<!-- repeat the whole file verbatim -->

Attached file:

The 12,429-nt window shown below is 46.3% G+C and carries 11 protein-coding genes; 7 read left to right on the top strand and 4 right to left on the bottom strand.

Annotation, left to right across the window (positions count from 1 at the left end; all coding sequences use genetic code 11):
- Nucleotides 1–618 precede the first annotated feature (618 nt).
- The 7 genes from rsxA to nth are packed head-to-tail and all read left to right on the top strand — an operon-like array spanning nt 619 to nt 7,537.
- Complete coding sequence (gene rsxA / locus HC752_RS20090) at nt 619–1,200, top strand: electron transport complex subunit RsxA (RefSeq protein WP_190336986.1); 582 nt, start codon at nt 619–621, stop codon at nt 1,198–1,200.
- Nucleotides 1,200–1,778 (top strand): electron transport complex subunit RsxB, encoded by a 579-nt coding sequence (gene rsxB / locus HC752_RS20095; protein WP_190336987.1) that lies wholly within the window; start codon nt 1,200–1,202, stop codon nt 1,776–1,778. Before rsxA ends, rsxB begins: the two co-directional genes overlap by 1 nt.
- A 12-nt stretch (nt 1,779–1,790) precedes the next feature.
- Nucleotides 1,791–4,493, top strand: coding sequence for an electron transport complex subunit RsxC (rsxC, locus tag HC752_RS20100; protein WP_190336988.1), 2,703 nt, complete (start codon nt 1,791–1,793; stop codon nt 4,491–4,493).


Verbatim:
The 12,429-nt window shown below is 46.3% G+C and carries 11 protein-coding genes; 7 read left to right on the top strand and 4 right to left on the bottom strand.

Annotation, left to right across the window (positions count from 1 at the left end; all coding sequences use genetic code 11):
- Nucleotides 1–618 precede the first annotated feature (618 nt).
- The 7 genes from rsxA to nth are packed head-to-tail and all read left to right on the top strand — an operon-like array spanning nt 619 to nt 7,537.
- Complete coding sequence (gene rsxA / locus HC752_RS20090) at nt 619–1,200, top strand: electron transport complex subunit RsxA (RefSeq protein WP_190336986.1); 582 nt, start codon at nt 619–621, stop codon at nt 1,198–1,200.
- Nucleotides 1,200–1,778 (top strand): electron transport complex subunit RsxB, encoded by a 579-nt coding sequence (gene rsxB / locus HC752_RS20095; protein WP_190336987.1) that lies wholly within the window; start codon nt 1,200–1,202, stop codon nt 1,776–1,778. Before rsxA ends, rsxB begins: the two co-directional genes overlap by 1 nt.
- A 12-nt stretch (nt 1,779–1,790) precedes the next feature.
- Nucleotides 1,791–4,493, top strand: coding sequence for an electron transport complex subunit RsxC (rsxC, locus tag HC752_RS20100; protein WP_190336988.1), 2,703 nt, complete (start codon nt 1,791–1,793; stop codon nt 4,491–4,493).